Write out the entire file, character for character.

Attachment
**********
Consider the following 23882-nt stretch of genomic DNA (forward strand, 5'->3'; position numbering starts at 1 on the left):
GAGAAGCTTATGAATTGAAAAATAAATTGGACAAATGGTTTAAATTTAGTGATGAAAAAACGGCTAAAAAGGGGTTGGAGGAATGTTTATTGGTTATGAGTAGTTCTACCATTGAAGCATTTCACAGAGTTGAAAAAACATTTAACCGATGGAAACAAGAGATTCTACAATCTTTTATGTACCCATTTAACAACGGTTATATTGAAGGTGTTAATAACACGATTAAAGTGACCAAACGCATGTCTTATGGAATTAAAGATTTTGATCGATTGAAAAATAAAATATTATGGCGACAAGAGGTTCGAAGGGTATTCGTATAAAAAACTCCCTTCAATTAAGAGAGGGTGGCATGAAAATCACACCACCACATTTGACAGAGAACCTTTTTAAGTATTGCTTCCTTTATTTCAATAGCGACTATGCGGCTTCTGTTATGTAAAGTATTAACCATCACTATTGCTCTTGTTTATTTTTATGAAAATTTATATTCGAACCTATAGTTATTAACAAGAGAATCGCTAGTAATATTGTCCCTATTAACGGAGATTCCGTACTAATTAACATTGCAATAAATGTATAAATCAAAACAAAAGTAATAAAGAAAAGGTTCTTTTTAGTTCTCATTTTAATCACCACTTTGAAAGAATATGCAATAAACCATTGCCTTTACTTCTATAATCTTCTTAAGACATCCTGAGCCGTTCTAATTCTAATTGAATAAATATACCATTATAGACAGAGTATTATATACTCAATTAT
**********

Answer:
Consider the following 23882-nt stretch of genomic DNA (forward strand, 5'->3'; position numbering starts at 1 on the left):
GAGAAGCTTATGAATTGAAAAATAAATTGGACAAATGGTTTAAATTTAGTGATGAAAAAACGGCTAAAAAGGGGTTGGAGGAATGTTTATTGGTTATGAGTAGTTCTACCATTGAAGCATTTCACAGAGTTGAAAAAACATTTAACCGATGGAAACAAGAGATTCTACAATCTTTTATGTACCCATTTAACAACGGTTATATTGAAGGTGTTAATAACACGATTAAAGTGACCAAACGCATGTCTTATGGAATTAAAGATTTTGATCGATTGAAAAATAAAATATTATGGCGACAAGAGGTTCGAAGGGTATTCGTATAAAAAACTCCCTTCAATTAAGAGAGGGTGGCATGAAAATCACACCACCACATTTGACAGAGAACCTTTTTAAGTATTGCTTCCTTTATTTCAATAGCGACTATGCGGCTTCTGTTATGTAAAGTATTAACCATCACTATTGCTCTTGTTTATTTTTATGAAAATTTATATTCGAACCTATAGTTATTAACAAGAGAATCGCTAGTAATATTGTCCCTATTAACGGAGATTCCGTACTAATTAACATTGCAATAAATGTATAAATCAAAACAAAAGTAATAAAGAAAAGGTTCTTTTTAGTTCTCATTTTAATCACCACTTTGAAAGAATATGCAATAAACCATTGCCTTTACTTCTATAATCTTCTTAAGACATCCTGAGCCGTTCTAATTCTAATTGAATAAATATACCATTATAGACAGAGTATTATATACTCAATTAT